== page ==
World's first beer spa offers the ultimate health Czech
THEY brew some of the best beer in the world and now they have - arguably - put it to better use.
The Czech town of Chodova Plana has opened the world's first beer spa, with the drink being marketed as the cure for a range of ailments.
More than 1,000 "patients" have made the pilgrimage in the three months since the Pivovar Chovar clinic opened.
A typical weekend session costs about 80 and features as its centrepiece the opportunity to bathe in a spa tub of the locally brewed speciality.
That speciality is dark lager, which is made at the brewery to which the spa is attached and brewed using the mineral-rich local spring waters.
The treatment takes the form of soaking for 20 minutes in a lukewarm solution of the beer, which is about 2% alcohol - any stronger and the bather would become intoxicated by the fumes - and contains crushed herbs.
Just in case customers develop a thirst, they are treated to a pint of the real thing while luxuriating in the bath.
After the soak, the client is taking to a relaxation room and wrapped in sheets for 20 minutes to remove all tension from the body. Proceedings are concluded by a 25-minute massage, using beer-based oils.
Although residents of Chodova Plana, 100 miles west of Prague, have believed in the health-giving properties of the local beer and spring water for centuries, the brewery, which dates from 1573, opened its fully fledged medical spa only this spring.
An executive at the spa, Jarmela Cepakova - who swears by the health benefits of a single pint of local lager a day - said: "We opened at the end of March and since then we have had over 1,000 people come here for treatment.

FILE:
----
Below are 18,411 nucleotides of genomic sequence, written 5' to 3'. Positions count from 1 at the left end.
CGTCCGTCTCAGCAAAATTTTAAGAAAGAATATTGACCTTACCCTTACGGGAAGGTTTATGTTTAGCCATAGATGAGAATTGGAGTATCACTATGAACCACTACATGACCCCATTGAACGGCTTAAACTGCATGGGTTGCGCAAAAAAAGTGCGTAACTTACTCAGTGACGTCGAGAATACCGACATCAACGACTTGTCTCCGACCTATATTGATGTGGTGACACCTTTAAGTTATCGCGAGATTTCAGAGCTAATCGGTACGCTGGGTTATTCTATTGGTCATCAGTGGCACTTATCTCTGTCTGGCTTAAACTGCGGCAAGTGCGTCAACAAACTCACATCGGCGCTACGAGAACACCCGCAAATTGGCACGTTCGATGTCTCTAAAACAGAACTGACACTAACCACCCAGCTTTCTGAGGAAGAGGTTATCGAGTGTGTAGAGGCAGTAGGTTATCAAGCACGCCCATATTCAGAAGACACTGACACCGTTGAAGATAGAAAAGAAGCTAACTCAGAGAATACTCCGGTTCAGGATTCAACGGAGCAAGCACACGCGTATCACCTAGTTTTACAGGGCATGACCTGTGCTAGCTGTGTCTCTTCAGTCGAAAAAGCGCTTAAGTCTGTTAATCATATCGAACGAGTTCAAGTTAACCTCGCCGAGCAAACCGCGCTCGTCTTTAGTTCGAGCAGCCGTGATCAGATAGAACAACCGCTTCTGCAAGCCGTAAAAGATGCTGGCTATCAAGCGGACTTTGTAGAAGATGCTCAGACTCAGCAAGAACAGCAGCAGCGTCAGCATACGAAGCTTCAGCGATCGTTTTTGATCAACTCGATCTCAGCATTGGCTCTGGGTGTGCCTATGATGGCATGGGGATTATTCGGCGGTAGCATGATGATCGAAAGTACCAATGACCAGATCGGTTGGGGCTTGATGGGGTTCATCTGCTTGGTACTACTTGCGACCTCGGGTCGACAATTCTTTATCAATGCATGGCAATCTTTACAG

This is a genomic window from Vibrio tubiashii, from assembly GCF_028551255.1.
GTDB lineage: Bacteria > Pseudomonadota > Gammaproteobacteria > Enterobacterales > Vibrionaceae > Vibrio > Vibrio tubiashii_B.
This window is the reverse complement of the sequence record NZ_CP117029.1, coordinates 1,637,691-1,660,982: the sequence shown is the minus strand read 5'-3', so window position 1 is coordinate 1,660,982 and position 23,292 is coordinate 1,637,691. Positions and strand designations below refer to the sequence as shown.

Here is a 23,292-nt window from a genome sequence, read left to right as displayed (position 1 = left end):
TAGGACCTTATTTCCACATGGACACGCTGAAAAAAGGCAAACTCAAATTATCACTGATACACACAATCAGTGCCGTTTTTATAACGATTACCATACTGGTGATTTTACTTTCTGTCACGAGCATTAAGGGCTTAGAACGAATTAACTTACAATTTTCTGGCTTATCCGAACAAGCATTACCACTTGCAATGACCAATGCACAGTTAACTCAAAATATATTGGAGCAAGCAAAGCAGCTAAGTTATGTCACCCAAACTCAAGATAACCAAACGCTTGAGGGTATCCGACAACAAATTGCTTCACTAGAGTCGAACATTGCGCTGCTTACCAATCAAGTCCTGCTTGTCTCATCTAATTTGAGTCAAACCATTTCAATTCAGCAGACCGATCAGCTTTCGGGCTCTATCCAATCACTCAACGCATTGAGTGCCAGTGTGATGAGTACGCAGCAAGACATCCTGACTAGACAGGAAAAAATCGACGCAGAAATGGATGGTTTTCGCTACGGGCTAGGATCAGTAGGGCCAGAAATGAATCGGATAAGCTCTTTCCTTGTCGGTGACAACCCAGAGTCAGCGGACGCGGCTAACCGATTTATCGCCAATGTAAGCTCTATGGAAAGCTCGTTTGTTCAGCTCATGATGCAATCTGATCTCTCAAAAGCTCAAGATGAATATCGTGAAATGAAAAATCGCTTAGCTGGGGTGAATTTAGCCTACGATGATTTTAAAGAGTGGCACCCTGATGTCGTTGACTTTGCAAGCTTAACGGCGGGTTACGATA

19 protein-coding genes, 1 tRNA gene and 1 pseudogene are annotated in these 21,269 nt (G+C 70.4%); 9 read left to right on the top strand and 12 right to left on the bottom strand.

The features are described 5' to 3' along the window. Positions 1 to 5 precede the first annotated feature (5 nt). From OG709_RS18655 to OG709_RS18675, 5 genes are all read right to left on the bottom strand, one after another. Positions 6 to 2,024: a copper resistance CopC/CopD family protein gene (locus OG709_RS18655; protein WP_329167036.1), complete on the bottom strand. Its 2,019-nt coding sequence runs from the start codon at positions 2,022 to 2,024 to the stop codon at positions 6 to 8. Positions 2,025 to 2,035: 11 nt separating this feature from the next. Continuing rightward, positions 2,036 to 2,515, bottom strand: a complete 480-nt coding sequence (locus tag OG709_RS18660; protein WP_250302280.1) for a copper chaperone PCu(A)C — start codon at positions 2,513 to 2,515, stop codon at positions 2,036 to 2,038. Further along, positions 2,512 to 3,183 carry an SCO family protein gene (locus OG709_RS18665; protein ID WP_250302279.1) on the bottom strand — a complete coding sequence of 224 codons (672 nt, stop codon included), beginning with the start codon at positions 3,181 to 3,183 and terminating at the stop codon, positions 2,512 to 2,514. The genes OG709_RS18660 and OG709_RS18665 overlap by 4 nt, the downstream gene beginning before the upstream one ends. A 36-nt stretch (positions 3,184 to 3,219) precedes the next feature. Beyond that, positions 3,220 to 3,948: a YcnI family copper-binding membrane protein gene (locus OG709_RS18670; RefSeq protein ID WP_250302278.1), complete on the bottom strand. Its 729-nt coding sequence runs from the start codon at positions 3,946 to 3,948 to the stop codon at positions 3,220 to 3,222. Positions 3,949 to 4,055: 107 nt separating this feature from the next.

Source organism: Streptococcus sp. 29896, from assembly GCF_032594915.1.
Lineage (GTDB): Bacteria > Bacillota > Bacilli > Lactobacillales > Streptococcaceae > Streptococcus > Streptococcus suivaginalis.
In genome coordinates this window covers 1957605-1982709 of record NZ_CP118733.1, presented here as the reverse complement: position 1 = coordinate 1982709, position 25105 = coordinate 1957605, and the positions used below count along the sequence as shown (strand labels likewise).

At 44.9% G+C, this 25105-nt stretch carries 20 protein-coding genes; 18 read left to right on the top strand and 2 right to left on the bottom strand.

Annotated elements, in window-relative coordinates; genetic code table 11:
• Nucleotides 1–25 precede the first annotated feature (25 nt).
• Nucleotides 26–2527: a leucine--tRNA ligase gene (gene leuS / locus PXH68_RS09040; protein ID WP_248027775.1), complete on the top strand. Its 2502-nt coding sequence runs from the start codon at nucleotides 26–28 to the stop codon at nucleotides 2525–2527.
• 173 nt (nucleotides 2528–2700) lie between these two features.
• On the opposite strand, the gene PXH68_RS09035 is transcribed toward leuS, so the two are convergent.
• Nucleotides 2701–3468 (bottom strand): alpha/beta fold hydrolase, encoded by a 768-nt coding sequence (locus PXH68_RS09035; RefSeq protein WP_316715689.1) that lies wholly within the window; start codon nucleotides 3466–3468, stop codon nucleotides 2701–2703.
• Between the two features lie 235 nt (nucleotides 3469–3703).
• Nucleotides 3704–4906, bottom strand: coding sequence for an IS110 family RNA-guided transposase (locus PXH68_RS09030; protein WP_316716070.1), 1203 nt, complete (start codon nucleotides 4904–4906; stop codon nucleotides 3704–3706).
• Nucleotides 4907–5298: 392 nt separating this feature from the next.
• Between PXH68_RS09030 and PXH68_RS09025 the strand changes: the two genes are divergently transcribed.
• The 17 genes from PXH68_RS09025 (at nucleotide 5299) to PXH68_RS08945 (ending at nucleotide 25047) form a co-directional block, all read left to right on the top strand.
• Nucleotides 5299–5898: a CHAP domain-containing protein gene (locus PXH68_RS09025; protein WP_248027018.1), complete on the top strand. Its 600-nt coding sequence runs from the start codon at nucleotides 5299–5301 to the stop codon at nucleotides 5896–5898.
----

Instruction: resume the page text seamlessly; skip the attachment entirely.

"They mostly come from Germany and from here in the Czech Republic, but we have also some from Great Britain and also Americans. Some have been advised to come here by their doctors although, unfortunately, you can't claim for this treatment on the national medical service."
The main health complaints which drew people to the spa included circulatory problems and skin illnesses. "They also come for general wellbeing," said Cepakova. "It does make you feel better."
Asked whether the health-giving properties were due to the spring water or the fact that it had been made into beer, she said: "It's a bit of both. This is a region renowned throughout central Europe for health resorts and spas. There's no doubt that the spring water itself is good for you, but we are convinced that the beer-making process does add something.
"The brewery has been around for centuries and local doctors always said it was good for you. I have a single half-litre a day, for my health you understand."
Tourism to the Czech Republic has boomed in the wake of the fall of the Iron Curtain, although many believe Prague's stag party reputation risks damaging the country's image through attracting too many hard-drinking young males from the UK and Germany.
The industry is instead trying to focus on attracting high-paying health tourists from Germany, Russia and Austria to the country's many spa resorts in an effort to base its business on a gentler clientele.
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